The Low Carb Diabetic: Selenium : An Amazing Nutrient

On my blog post here¬†Baili asked “can you share more about selenium in any future post”, only too pleased to Baili ūüė䬆

“Seven Science-Based Health Benefits of Selenium

Selenium is a mineral you can consume by eating many foods. It can help support the healthy functioning of your body, including your metabolism, immune system, and thyroid function.

Though you may have never heard of selenium, this amazing nutrient is vital to your health.

Selenium is an essential mineral, meaning it must be obtained through your diet.

It’s only needed in small amounts but plays a major role in important processes in your body, including your metabolism and thyroid function.

This article outlines seven health benefits of selenium, all backed by science.

1. Selenium is a powerful antioxidant that fights oxidative stress and
helps defend your body from chronic conditions, such as heart disease and

2. Higher blood levels of selenium may protect against certain cancers,
while supplementing with selenium may help improve quality of life in people
undergoing radiation therapy.

3. Selenium may help keep your heart healthy by keeping oxidative stress
in check and reducing your risk of heart disease.

4. A diet rich in selenium may help prevent mental decline and improve
memory loss in people with Alzheimer’s disease.

5. Selenium protects the thyroid gland from oxidative stress and is
necessary for thyroid hormone production. Selenium may help people with
Hashimoto’s disease and other types of thyroid disease, but more research is

6. Selenium is crucial for the health and proper functioning of your
immune system. Higher levels of selenium may help boost the immune systems of
people with HIV, influenza, tuberculosis, and hepatitis C.

7. Selenium may benefit people with asthma due to its ability to lower
inflammation in the body. However, more research is needed.

Best dietary sources of selenium

Foods rich in selenium include seafood, nuts, and mushrooms. It’s important to
consume a variety of foods that contain this mineral, as selenium content can
vary depending on growing conditions.

The following foods are great sources:- 

Brazil nuts
Yellowfin tuna 
Sunflower seeds
Chicken breast
Shiitake mushrooms

(see also link to article below giving a list of 20 Selenium Rich Foods)

Although selenium is necessary for good health, getting too much can be dangerous. In fact, consuming high doses of selenium can be toxic and even fatal.

While selenium toxicity is rare, it’s important to stay close to the recommended amount of 55 mcg per day and never exceed the tolerable upper limit of 400 mcg per day.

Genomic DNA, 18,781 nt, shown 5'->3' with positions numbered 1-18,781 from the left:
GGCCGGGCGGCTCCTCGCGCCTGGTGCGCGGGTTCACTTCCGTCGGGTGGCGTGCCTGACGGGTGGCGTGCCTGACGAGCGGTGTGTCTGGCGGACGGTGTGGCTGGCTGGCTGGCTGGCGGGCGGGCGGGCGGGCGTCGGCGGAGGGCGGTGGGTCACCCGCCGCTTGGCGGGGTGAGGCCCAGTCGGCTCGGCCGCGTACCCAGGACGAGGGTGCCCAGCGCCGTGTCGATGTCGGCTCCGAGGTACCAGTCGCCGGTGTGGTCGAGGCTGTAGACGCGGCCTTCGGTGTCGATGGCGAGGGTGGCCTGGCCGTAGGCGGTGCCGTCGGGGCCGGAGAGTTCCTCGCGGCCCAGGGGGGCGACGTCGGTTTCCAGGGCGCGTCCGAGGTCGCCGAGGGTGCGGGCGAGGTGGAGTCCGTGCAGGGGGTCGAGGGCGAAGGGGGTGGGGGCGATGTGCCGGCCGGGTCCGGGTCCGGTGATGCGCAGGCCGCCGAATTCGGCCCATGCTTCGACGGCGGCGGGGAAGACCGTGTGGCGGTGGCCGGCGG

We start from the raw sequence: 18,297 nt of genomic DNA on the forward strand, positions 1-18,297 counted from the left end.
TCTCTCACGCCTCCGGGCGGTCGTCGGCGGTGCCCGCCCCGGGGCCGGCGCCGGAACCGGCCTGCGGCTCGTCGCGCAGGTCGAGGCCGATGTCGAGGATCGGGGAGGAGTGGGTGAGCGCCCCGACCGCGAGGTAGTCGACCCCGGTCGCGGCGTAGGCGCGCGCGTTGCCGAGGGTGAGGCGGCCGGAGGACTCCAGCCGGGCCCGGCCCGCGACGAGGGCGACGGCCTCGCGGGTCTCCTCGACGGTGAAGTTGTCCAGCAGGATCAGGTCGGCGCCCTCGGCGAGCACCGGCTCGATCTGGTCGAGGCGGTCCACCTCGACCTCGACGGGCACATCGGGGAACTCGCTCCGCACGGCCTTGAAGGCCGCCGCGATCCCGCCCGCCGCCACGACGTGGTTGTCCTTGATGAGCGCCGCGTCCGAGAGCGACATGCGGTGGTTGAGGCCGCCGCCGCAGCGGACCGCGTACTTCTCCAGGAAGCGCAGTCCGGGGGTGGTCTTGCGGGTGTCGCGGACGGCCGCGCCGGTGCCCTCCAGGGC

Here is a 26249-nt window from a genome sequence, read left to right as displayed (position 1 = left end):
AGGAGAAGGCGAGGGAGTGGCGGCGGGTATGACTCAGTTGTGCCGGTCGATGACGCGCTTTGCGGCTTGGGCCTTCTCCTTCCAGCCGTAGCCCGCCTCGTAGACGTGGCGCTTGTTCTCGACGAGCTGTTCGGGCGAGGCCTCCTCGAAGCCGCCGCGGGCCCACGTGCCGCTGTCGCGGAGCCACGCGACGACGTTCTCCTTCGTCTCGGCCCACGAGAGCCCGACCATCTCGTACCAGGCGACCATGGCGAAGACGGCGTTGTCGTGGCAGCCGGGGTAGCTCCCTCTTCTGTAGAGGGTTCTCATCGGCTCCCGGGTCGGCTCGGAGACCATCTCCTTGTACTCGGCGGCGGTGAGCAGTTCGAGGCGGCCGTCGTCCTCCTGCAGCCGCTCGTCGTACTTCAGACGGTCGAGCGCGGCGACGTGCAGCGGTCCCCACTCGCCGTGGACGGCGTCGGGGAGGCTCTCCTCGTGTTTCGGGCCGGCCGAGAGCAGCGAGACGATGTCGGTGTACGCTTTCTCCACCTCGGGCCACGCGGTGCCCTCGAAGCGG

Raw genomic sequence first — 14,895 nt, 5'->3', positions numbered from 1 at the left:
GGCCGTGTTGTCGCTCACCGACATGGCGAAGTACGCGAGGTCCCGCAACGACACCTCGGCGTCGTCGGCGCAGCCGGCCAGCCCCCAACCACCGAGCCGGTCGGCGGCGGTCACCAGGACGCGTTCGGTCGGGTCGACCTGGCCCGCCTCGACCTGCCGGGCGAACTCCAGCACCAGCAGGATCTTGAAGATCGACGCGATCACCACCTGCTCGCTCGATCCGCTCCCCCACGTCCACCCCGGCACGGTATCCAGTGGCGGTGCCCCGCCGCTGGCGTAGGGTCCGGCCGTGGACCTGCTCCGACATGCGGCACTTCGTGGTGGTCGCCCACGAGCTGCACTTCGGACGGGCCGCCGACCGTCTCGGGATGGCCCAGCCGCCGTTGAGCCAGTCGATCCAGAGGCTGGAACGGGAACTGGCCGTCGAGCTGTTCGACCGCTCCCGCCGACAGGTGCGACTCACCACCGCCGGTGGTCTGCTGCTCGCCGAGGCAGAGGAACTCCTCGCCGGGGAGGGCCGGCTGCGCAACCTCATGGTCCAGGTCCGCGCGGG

Brazil nuts contain a very high amount of selenium. Consuming too many could lead to selenium toxicity.

However, toxicity is more likely to happen from taking supplements rather than eating selenium-containing foods.

Signs of selenium toxicity include

hair loss, dizziness, nausea, vomiting,
facial flushing, tremors, muscle soreness.

In severe cases, acute selenium toxicity can lead to serious intestinal and neurological symptoms, heart attack, kidney failure, and death.

Summary: While selenium toxicity is rare, overconsumption of this mineral through diet or supplements can have dangerous side effects.

The bottom line

Selenium is a powerful mineral that is essential for the proper functioning of your body.

It plays a critical role in metabolism and thyroid function and helps protect your body from damage caused by oxidative stress.

What’s more, selenium may help boost your immune system, slow age-related mental decline, and even reduce your risk of heart disease.

This micronutrient can be found in a wide variety of foods, from oysters to mushrooms to Brazil nuts.

Adding more selenium-rich foods to your diet is an excellent way to maintain good health.”

Words above from article, (which can be read in full), with all relevant links here 
Read what the National Health Service UK, England says about selenium here

Related Article

20 Selenium Rich Foods – read it here

I hope all readers find this information of interest, but please be aware that articles / studies within this blog are provided for general information only, and should not be treated as a substitute for the medical advice of your own doctor or any other health care professional. If you have any concerns about your general health, including medication, you should contact your Doctor/local health care provider.

All the best Jan


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